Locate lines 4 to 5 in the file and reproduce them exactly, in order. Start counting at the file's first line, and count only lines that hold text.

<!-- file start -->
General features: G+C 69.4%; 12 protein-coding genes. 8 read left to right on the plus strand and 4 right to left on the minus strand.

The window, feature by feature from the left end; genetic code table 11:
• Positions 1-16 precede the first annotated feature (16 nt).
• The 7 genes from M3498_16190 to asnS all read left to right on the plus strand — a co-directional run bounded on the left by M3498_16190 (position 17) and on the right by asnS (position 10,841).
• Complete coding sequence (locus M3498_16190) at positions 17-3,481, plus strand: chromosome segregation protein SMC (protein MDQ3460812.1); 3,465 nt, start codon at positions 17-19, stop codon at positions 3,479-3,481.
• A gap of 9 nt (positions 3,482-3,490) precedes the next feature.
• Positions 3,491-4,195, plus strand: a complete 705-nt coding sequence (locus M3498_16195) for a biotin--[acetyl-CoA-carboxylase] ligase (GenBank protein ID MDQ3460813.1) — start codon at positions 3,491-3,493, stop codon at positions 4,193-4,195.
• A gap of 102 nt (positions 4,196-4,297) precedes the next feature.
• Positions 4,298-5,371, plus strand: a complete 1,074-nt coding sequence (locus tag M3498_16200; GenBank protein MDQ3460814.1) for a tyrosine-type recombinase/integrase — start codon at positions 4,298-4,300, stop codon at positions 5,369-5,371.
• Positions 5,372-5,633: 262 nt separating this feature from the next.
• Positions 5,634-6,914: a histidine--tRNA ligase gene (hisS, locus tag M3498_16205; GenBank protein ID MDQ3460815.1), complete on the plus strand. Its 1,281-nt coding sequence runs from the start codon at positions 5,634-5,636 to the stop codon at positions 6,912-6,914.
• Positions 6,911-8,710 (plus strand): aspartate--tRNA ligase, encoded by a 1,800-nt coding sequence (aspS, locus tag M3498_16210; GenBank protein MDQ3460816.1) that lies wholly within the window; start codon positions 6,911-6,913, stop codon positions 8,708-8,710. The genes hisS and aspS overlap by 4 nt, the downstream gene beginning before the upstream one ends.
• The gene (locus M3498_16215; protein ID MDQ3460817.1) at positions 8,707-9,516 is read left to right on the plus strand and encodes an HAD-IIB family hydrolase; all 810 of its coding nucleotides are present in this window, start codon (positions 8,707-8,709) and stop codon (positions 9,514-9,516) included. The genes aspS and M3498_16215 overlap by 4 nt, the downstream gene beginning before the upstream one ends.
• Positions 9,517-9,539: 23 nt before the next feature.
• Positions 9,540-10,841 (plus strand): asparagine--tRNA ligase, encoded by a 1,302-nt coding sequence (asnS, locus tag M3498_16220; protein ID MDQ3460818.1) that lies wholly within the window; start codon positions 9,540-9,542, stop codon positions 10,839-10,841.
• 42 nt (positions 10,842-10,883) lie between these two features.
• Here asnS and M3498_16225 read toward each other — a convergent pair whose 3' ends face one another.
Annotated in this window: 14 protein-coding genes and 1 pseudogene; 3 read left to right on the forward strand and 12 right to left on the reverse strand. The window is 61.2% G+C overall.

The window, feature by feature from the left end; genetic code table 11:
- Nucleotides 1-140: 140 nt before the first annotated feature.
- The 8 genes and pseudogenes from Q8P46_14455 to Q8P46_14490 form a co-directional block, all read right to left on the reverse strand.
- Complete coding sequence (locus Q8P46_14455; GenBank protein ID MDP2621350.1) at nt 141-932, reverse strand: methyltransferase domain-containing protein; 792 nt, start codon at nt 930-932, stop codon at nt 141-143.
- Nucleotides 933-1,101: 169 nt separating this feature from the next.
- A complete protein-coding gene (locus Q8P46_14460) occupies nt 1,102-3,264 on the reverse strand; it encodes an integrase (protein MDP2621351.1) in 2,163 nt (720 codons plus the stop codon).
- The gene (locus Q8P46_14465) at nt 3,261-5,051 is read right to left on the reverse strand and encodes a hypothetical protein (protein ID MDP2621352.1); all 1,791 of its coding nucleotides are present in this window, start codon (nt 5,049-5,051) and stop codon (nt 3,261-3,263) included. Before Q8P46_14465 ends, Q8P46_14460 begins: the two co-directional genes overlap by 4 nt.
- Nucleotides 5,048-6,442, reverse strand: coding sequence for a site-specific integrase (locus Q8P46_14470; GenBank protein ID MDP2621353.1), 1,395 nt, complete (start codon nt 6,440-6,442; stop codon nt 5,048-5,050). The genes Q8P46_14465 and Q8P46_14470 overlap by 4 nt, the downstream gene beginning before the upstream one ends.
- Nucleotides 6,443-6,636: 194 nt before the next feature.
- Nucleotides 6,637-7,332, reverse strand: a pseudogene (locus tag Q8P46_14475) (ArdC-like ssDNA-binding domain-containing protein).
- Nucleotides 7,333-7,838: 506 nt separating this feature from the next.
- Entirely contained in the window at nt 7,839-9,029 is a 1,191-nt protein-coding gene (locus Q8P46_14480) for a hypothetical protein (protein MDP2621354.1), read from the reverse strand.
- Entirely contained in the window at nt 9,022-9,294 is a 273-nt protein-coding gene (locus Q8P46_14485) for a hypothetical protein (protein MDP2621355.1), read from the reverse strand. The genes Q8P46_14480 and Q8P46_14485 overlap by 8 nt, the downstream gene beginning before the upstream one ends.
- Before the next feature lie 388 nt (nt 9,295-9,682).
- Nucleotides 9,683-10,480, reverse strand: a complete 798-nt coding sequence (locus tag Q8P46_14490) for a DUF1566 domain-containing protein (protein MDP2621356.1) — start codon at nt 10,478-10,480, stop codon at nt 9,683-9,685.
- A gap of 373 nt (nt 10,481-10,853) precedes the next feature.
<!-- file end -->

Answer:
• The 7 genes from M3498_16190 to asnS all read left to right on the plus strand — a co-directional run bounded on the left by M3498_16190 (position 17) and on the right by asnS (position 10,841).
• Complete coding sequence (locus M3498_16190) at positions 17-3,481, plus strand: chromosome segregation protein SMC (protein MDQ3460812.1); 3,465 nt, start codon at positions 17-19, stop codon at positions 3,479-3,481.